Advanced level English
race that's said to be the toughest race in the world
Each year, in the middle of February, up to thirty-five teams of men
and animals set out from the town of Fairbanks, Alaska, or from
Whitehorse, Canada, at the start of what is described as the "toughest
race in the world". The Yukon
is the most exciting of several North American
dog-sled races, taking participants over a gruelling
mile course through Alaska and northern Canada..
along broken snowy
behind some of the toughest, sure-footed little athletes in the
world; the only sounds to be heard are those of crunching snow, the
hiss of the sled's runners
, and the puffing of the team of dogs out
front. This is life on the Yukon Quest, a ten-to-fourteen day dog-sled
race across one of the coldest parts of the world - the northern parts
of North America.
As the teams battle across the frozen
wastes, temperatures can vary from freezing on the warmest of days,
down to -62°C if cold weather really sets in
. Hard packed snow,
, frozen rivers and mountain terrain can make the trail
fast at times, or else slow to a crawl
There are other long-distance sled-dog
races; but none quite like the Yukon Quest, which follows a trail
across some of the most sparsely populated and undeveloped terrain in
North America. Named after the Yukon river, the Quest takes teams from
Fairbanks, Alaska, to Whitehorse, Canada in even-numbered years, and
the other way round over the same route in odd-numbered years - a trail
once followed by miners and trappers on their way to and from the icy
Teams come from all over North America
to take part in this the hardest of sled-dog races. Depending on the year, up to 35
teams take part - each team being composed of a "musher" and up to
Training for the race is long and hard,
and the teams that start out on the Quest in mid February
have been training since August. Dogs and men have to be in tip-top
condition, to confront the 1000 miles of the race, which take them
almost up to the Arctic Circle.
Running 1000 miles - about the same as
running 3 marathons a day for 11 days in a row - would be impossible
for humans; but this is the challenge that faces the dogs. In order to
cover up to 100 miles some days, much of the time in darkness, the
teams generally alternate six to eight hour periods of running and
resting - mushers sleeping on their sleds, the dogs in the snow.
Since the race was first run in 1984, teams and
equipment have improved; in 1984, the winning team completed the race
in just 12 days. For the next twenty-five years, winning times were
mostly ten or eleven days, depending on the weather conditions. But
then, in 2009 Canadian musher Sebastian Schnuelle first finished in
less than 10 days; then five years later American musher Allen Moore
had a winning time of under 8 days and 15 hours.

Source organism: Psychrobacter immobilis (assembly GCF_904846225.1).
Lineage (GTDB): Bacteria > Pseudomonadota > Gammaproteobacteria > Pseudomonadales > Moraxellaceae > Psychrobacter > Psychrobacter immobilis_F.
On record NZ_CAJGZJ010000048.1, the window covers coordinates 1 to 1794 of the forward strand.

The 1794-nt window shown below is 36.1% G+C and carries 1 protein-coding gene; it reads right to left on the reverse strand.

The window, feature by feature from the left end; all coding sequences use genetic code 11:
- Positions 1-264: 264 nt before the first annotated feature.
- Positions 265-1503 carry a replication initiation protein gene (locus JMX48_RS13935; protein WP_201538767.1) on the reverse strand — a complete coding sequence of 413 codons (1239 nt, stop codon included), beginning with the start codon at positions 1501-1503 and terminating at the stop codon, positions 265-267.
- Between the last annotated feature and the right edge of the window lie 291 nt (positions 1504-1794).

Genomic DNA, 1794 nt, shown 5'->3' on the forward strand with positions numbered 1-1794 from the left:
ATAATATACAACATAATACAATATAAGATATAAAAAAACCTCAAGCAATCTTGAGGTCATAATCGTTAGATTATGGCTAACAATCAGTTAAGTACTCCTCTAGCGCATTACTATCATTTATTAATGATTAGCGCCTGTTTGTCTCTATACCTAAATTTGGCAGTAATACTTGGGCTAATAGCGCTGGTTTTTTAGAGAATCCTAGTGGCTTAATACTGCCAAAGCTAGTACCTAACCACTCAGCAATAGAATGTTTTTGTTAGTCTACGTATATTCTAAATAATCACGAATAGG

Though physical fit
ness is of paramount
importance both for dogs and mushers, a musher needs to know his dogs
perfectly before taking them out on such a gruelling
test of endurance.
Performance, nutritional needs, stress symptoms and other aspects of
the dogs' physical and mental conditions need to be precisely assessed
Starting with a maximum of 14 dogs, each
musher has to reach the end with no fewer than 6. Vets are on hand at
check-points along the route to keep detailed track of each animal's
condition; but between check points, it's the musher himself who has
the job of making sure that his animals remain in good form. Blood
tests, urine samples, measurements of weight gain or loss and body
temperature are all carefully examined, to make sure that each animal
remains fit and healthy. Dogs are constantly checked for dehydration
and fatigue - and if there is any doubt about an animal's ability to
continue the race or not, it is dropped off at the first available
The interdependence between a musher and
his animals is total - the dogs relying
totally on their musher to take
care of them, and the musher depending totally on the dogs to get the
sled across the snowy miles, and ultimately to the distant destination.
The Yukon Quest is probably not the only
claimant to the title of "the toughest race in the world". There can be
few others however - if any at all - that can have such a valid claim
to this superlative.
gruelling: demanding - to mush: to drive a dog-sled - trail: track (don't confuse
trial ) - runners: the flat parts under a sled - wastes: empty
terrain - set in: gets established - gravel: small stones and sand -
crawl: very slow pace - course: itinerary - fit: in good form -
paramount: primary - assess: analyse, judge -
pronounced [ri'lai]: depend
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The Yukon Quest
expressions - Find the expressions, used in the text, that could be
rephrased using the following words. The expressions are in order.
can be heard
weather really gets cold.
- lightly inhabited
the opposite direction
- a maximum of 14
- days in a row -
fewer than 6.
- are present
- who has
to make absolutely sure
- about whether an animal can
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copyright Linguapress 1999 - 2015.
Revised 2015 . Originally published in Spectrum, the Advanced level
Republication on other websites or in print is not authorised